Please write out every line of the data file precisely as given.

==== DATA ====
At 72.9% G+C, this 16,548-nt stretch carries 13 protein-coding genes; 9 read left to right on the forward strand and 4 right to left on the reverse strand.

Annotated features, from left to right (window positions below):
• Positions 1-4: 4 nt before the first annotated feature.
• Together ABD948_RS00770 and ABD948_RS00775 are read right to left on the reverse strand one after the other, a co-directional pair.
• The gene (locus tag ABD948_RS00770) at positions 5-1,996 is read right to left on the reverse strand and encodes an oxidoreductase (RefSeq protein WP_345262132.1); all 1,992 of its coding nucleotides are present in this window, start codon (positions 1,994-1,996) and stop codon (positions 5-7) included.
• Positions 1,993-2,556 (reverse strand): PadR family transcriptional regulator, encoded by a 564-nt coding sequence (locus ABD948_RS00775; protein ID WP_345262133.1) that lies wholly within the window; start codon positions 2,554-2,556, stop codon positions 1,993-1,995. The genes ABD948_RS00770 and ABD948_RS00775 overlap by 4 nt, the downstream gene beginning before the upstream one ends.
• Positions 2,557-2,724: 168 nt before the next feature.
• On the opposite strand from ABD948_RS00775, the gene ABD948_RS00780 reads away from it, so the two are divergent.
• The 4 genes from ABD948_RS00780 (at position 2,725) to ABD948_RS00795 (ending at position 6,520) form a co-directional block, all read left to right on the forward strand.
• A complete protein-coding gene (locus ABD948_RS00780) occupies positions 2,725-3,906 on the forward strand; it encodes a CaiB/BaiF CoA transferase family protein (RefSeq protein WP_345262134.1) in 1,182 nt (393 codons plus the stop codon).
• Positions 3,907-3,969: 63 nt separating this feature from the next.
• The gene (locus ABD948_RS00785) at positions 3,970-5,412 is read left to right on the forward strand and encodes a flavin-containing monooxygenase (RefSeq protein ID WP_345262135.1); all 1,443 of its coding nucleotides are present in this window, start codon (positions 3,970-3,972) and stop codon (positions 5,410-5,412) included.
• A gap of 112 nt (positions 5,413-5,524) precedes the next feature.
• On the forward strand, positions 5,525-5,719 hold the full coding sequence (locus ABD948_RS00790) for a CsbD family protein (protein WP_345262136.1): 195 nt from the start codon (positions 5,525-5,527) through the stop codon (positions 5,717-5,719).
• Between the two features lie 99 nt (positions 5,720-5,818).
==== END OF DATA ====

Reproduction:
At 72.9% G+C, this 16,548-nt stretch carries 13 protein-coding genes; 9 read left to right on the forward strand and 4 right to left on the reverse strand.

Annotated features, from left to right (window positions below):
• Positions 1-4: 4 nt before the first annotated feature.
• Together ABD948_RS00770 and ABD948_RS00775 are read right to left on the reverse strand one after the other, a co-directional pair.
• The gene (locus tag ABD948_RS00770) at positions 5-1,996 is read right to left on the reverse strand and encodes an oxidoreductase (RefSeq protein WP_345262132.1); all 1,992 of its coding nucleotides are present in this window, start codon (positions 1,994-1,996) and stop codon (positions 5-7) included.
• Positions 1,993-2,556 (reverse strand): PadR family transcriptional regulator, encoded by a 564-nt coding sequence (locus ABD948_RS00775; protein ID WP_345262133.1) that lies wholly within the window; start codon positions 2,554-2,556, stop codon positions 1,993-1,995. The genes ABD948_RS00770 and ABD948_RS00775 overlap by 4 nt, the downstream gene beginning before the upstream one ends.
• Positions 2,557-2,724: 168 nt before the next feature.
• On the opposite strand from ABD948_RS00775, the gene ABD948_RS00780 reads away from it, so the two are divergent.
• The 4 genes from ABD948_RS00780 (at position 2,725) to ABD948_RS00795 (ending at position 6,520) form a co-directional block, all read left to right on the forward strand.
• A complete protein-coding gene (locus ABD948_RS00780) occupies positions 2,725-3,906 on the forward strand; it encodes a CaiB/BaiF CoA transferase family protein (RefSeq protein WP_345262134.1) in 1,182 nt (393 codons plus the stop codon).
• Positions 3,907-3,969: 63 nt separating this feature from the next.
• The gene (locus ABD948_RS00785) at positions 3,970-5,412 is read left to right on the forward strand and encodes a flavin-containing monooxygenase (RefSeq protein ID WP_345262135.1); all 1,443 of its coding nucleotides are present in this window, start codon (positions 3,970-3,972) and stop codon (positions 5,410-5,412) included.
• A gap of 112 nt (positions 5,413-5,524) precedes the next feature.
• On the forward strand, positions 5,525-5,719 hold the full coding sequence (locus ABD948_RS00790) for a CsbD family protein (protein WP_345262136.1): 195 nt from the start codon (positions 5,525-5,527) through the stop codon (positions 5,717-5,719).
• Between the two features lie 99 nt (positions 5,720-5,818).